The innate, also known as non-specific, immune system is the first line of defense against pathogens and works in a couple of general ways.

Physical Barrier

The top layer of all skin, both on the outside of the body and the lining of the gastrointestinal tract, is lined with a special type of cell called epithelial cells. In the gastrointestinal tract, they are tightly packed together so large pathogens are not able to sneak through the intersections, or tight junctions, and get into the bloodstream or lymph system.

Our skin plays an important role in temperature regulation, dehydration prevention, and keeping the body from dangerous situations that may cause burns or pinching.

The inside epithelial cells line the GI tract openings from top to bottom and protect our bodies from the outside world. These cells produce a thick mucus that make it difficult for pathogens and dirt to attach, all while preventing dehydration of various organs. In the gut, there are two mucus layers, one tight to the epithelial cells, and one loose layer where the bacteria live. The mucus provides a place for the microbiome to live, and in turn, the microbiome supports the integrity of the mucus layers.

Chemical Barrier

The mucus also contains different types of chemicals that protect us from pathogens and infection. The stomach is at a low pH that prevents many viruses and pathogenic bacteria from surviving as they pass through. flourish and flourish Junior are produced to keep the beneficial bacteria in the environment that they create, which is a low pH and is able to make it through to the colon. From there, they can take up residence and do their beneficial thing.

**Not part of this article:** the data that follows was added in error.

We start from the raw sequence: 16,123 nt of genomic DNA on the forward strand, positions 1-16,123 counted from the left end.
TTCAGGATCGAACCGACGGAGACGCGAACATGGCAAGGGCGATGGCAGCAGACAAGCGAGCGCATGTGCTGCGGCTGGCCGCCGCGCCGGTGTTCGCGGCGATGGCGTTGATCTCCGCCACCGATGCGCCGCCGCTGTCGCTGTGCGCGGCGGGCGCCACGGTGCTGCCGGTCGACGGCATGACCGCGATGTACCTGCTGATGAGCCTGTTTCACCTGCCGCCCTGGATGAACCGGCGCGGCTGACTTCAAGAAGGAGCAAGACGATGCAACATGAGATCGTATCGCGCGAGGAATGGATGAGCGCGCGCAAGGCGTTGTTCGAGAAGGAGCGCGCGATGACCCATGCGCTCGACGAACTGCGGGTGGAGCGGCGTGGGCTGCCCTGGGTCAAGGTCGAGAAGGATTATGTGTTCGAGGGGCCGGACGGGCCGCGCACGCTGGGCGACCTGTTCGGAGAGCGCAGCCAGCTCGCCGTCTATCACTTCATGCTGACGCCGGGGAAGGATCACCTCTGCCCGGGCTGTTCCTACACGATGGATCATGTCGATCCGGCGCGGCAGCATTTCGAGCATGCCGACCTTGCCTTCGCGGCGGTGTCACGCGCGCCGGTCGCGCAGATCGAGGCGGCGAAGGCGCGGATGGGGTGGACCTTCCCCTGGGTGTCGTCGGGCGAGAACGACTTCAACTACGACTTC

The bacteria that cover our bodies inside and out work together with our immune system. The immune system and gut microbiota have grown up together, that’s why the body doesn’t attack the microbiome that has developed within. Having a microbiome that is diverse and filled with beneficial bacteria makes it more difficult for pathogenic bacteria to make a home in your gut through competition for the same resources and space.

The friendly bacteria in the gut provide direct protection to the mucosal lining, which in turn provides a secure barrier to prevent large particles to pass through to the bloodstream and lymph system. The mucosal barrier also contains just about half of the Peyer’s patches of the body, which play a major regulatory role of the immune system.

There are many things we can do to make our friendly bacteria happy, and therefore boost our immune system! Some examples include:

  1. Include fiber-rich foods in your diet – The minimum daily fiber recommendation for men is 38 grams and for women, 25 grams. If you currently have a low fiber diet, adding in fiber gradually over a couple days is ideal to reduce bloating and gas. Examples of high fiber foods include fruits & vegetables, lentils, whole grains, nuts, and seeds.
  2. Get adequate sleep – It’s not always possible, but strive to make sleep a priority.
  3. Move your body – Exercise supports a diverse microbiome and appears to increase short-chain fatty acids. Learn more about exercise and the microbiome in a previous blog here.
  4. Take a high-quality probiotic and eat fermented foods – Flourish (Original and Junior) contain living best probioticsgood bacteria. Each ultra-concentrated dose has the beneficial metabolites produced by the bacteria as they have grown as well, including short chain fatty acids, bioactive peptides, amino acids, enzymes, and minerals.



Written by Lorilyn Van Dyke, Entegro Health